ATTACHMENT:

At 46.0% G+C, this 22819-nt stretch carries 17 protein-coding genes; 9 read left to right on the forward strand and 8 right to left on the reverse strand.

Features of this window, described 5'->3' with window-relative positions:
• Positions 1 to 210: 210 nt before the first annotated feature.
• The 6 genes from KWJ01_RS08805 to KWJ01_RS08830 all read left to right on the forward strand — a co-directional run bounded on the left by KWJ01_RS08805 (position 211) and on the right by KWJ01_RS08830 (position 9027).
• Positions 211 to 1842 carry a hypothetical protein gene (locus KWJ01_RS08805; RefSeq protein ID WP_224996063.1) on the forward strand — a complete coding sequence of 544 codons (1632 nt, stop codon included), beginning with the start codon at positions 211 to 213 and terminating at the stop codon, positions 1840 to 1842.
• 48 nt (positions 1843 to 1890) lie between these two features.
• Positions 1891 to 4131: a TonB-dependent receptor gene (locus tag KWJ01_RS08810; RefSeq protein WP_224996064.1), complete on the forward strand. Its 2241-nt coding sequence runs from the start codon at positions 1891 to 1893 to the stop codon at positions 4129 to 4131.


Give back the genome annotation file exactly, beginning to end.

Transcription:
At 46.0% G+C, this 22819-nt stretch carries 17 protein-coding genes; 9 read left to right on the forward strand and 8 right to left on the reverse strand.

Features of this window, described 5'->3' with window-relative positions:
• Positions 1 to 210: 210 nt before the first annotated feature.
• The 6 genes from KWJ01_RS08805 to KWJ01_RS08830 all read left to right on the forward strand — a co-directional run bounded on the left by KWJ01_RS08805 (position 211) and on the right by KWJ01_RS08830 (position 9027).
• Positions 211 to 1842 carry a hypothetical protein gene (locus KWJ01_RS08805; RefSeq protein ID WP_224996063.1) on the forward strand — a complete coding sequence of 544 codons (1632 nt, stop codon included), beginning with the start codon at positions 211 to 213 and terminating at the stop codon, positions 1840 to 1842.
• 48 nt (positions 1843 to 1890) lie between these two features.
• Positions 1891 to 4131: a TonB-dependent receptor gene (locus tag KWJ01_RS08810; RefSeq protein WP_224996064.1), complete on the forward strand. Its 2241-nt coding sequence runs from the start codon at positions 1891 to 1893 to the stop codon at positions 4129 to 4131.